Medical assistants are under a legal duty to not exceed the legal scope of practice in their state. Medical assistants are also under a legal duty to perform all tasks competently. It is important to understand the relationship between these two legal duties.
Even if a medical assistant performs a task competently, and meets or exceeds the standard of care that is required of a medical assistant, the medical assistant could face legal sanctions if the task is beyond the legal scope of practice for medical assistants in the state.
Similarly, if a medical assistant performs a task that is permitted under state law, the medical assistant (and, most likely, the medical assistant’s delegating provider) could be sued for negligence if the task is not performed competently.
Medical assistants must make sure they perform all tasks competently. They must also make sure that the tasks they perform do not exceed the legal scope of practice in the state (or other American jurisdiction) in which they are working. Of course, the best way to do so is by remaining informed about the laws in your own state. To help health care professionals navigate this issue, the AAMA website has a large collection of documents relating to different states’ scope of practice laws. Any medical assisting scope of practice questions that are not covered by these materials can be emailed to me at firstname.lastname@example.org.
Although I have written about the difference between medical assistants and medication aides/assistants/technicians in Public Affairs articles in CMA Today, I continue to receive questions about the topic. Here are the basics:
Medical assistants work in outpatient settings under direct provider supervision, and may be delegated clinical and administrative tasks. Medication aides/assistants/technicians work in inpatient settings, usually under registered nurse supervision. A primary task of medication aides is to pass medications as directed by the RN supervisor.
Medication aides do not exist under the laws of some states. The laws of other states refer to these health workers by a designation other than medication aide. In some states an individual must first meet the requirements and register with the state as a certified nursing assistant (CNA) in order to be eligible to receive additional training and become a medication aide.
Medical assistants do not work in a clinical capacity in inpatient settings as medical assistants per se. Medical assistants must meet the requirements and register with the state as a CNA and/or a medication aide in order to work in a clinical capacity in inpatient settings.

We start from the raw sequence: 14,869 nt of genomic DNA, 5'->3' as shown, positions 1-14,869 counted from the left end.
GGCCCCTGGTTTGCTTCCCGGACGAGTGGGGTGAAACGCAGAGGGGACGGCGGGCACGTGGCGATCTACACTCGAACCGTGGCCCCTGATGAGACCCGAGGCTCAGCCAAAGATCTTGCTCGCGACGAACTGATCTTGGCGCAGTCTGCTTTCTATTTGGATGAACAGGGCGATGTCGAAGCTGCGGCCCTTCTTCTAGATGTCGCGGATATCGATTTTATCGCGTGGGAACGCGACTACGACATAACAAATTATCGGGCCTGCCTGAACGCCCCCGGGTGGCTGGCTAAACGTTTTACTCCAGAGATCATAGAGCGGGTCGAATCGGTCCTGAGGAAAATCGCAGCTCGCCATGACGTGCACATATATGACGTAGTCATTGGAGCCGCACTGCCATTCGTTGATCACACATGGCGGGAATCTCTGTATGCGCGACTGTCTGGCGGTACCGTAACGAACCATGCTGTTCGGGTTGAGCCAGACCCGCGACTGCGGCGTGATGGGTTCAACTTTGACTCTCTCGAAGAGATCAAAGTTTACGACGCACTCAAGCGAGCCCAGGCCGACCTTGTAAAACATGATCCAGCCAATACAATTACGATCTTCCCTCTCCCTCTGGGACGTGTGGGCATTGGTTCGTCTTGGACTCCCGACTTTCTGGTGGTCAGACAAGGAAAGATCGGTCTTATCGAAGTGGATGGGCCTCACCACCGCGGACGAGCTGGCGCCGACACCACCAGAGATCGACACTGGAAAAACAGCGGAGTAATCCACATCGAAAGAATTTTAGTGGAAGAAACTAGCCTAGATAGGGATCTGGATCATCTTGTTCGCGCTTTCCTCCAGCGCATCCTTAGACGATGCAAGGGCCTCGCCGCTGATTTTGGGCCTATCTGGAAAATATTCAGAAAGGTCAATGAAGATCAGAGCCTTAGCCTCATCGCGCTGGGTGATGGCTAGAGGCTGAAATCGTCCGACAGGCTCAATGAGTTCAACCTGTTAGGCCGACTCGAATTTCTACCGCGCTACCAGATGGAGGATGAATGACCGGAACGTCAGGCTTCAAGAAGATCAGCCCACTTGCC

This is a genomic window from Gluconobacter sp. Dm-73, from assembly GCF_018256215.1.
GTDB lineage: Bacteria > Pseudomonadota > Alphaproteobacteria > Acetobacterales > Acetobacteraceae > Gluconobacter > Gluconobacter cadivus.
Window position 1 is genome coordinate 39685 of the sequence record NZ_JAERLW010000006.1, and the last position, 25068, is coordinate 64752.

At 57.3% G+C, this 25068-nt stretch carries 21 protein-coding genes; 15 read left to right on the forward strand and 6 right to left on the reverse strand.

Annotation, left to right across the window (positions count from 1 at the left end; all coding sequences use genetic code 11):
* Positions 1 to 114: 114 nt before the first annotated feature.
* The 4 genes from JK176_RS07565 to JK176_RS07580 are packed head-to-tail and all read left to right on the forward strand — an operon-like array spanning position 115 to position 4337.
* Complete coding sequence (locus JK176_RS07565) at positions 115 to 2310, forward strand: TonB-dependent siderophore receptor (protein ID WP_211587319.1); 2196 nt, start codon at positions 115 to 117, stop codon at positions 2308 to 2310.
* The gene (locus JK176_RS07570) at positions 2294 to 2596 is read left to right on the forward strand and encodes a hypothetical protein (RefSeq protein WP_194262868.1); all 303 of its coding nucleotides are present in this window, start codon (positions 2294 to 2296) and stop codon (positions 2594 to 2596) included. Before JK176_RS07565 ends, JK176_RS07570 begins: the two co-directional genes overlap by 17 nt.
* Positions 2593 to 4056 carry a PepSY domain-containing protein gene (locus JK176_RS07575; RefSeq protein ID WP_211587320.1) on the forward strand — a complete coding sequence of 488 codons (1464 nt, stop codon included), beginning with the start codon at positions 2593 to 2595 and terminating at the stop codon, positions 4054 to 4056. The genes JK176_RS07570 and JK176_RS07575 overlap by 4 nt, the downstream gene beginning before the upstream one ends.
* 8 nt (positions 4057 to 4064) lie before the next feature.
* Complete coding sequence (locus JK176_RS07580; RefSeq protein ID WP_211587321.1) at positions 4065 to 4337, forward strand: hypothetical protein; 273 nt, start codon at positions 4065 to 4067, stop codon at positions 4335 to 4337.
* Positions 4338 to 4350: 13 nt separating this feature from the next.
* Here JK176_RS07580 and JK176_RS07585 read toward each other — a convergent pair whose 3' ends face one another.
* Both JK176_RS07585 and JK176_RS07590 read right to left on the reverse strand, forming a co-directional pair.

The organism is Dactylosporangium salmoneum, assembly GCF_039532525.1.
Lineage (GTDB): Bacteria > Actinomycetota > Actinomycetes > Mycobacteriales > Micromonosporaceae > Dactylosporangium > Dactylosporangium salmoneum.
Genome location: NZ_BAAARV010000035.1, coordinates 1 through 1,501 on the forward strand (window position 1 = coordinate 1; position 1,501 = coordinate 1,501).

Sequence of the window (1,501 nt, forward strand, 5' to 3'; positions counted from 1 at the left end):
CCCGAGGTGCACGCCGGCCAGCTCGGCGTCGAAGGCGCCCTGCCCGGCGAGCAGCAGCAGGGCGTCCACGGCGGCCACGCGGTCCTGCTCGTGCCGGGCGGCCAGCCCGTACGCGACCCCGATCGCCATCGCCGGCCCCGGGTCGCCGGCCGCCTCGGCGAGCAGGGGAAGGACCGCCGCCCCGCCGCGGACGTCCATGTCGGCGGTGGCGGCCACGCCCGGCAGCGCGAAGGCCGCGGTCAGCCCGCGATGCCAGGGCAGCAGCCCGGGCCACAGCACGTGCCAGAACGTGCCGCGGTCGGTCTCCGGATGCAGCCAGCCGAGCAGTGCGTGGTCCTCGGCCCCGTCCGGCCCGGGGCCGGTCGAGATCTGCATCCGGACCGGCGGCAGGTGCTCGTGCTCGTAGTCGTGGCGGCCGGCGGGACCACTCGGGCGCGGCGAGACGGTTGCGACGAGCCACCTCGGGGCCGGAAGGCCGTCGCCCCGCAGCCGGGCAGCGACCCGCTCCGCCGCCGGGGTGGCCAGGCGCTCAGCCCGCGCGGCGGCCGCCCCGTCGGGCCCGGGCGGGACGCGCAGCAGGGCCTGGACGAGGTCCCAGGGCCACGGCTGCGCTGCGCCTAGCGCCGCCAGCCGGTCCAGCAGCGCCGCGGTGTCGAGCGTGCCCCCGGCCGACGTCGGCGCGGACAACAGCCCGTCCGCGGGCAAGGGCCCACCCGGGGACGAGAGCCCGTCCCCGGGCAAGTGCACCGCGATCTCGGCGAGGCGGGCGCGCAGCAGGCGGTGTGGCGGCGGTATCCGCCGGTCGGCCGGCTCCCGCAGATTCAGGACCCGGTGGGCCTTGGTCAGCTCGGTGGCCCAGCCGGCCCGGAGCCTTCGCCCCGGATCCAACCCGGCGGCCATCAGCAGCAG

Some state laws refer to medication aides as “certified medication aides.” The initialism associated with this phrase can cause confusion between medical assistants and medication aides. To help minimize such confusion, the National Council of State Boards of Nursing refers to medication aides as “MA-Cs” and encourages states to use this initialism. This change was made at the request of the American Association of Medical Assistants.
I receive fewer questions than I did seven or 10 years ago about the legalities of medical assistants performing limited scope radiography. However, in some states medical assistants are called upon to expose patients to ionizing radiation, as specifically directed by the overseeing/delegating provider.
The legality of this task is governed by state law. In some states unlicensed professionals such as medical assistants are forbidden from doing any limited scope radiography. Only licensed radiologic technologists are permitted to perform radiography. In other states medical assistants are required to complete a short course and pass a test in order to be delegated limited scope radiography. In other states limited scope radiography under direct/on-site provider supervision is not regulated. Physicians are permitted to delegate limited scope radiography to knowledgeable and competent employees.
In the current ambulatory care environment, medical assistants are being delegated the preparation of injectable substances, as well as the administration of injections. I often receive questions about legal restrictions on medical assistants preparing injectable substances. In some states, there are specific laws that address this question. In general, it is my legal opinion that, if there is a likelihood of significant harm to a patient if an injectable substance is prepared improperly, the delegating provider must verify the identity and the dosage of the injectable substance before it is administered by the medical assistant.
A common source of confusion within medical assisting is the question of whether medical assisting credentials with “registered” in the name are superior to medical assisting credentials with “certified” in the name.
The answer to this question is no. National medical assisting credentials with the word “registered” as part of the credential name are not of a higher level status than medical assisting credentials with “certified” in their name.
This confusion may be engendered by the fact that “registered” indicates licensed status for credentials in fields other than medical assisting. For example, in professional nursing, a “registered nurse” is a nurse who has met state educational and testing requirements, and is licensed to practice professional nursing.
However, this is not the case in medical assisting. A medical assistant with a credential that has “registered” in its title is not in a different or higher legal category than a medical assistant with a credential that has “certified” in its title.
In fact, CMA (AAMA) certification has rigorous college-level education requirements, physician-quality exam standards, and is nationally and globally accredited, unlike other certifications and registrations.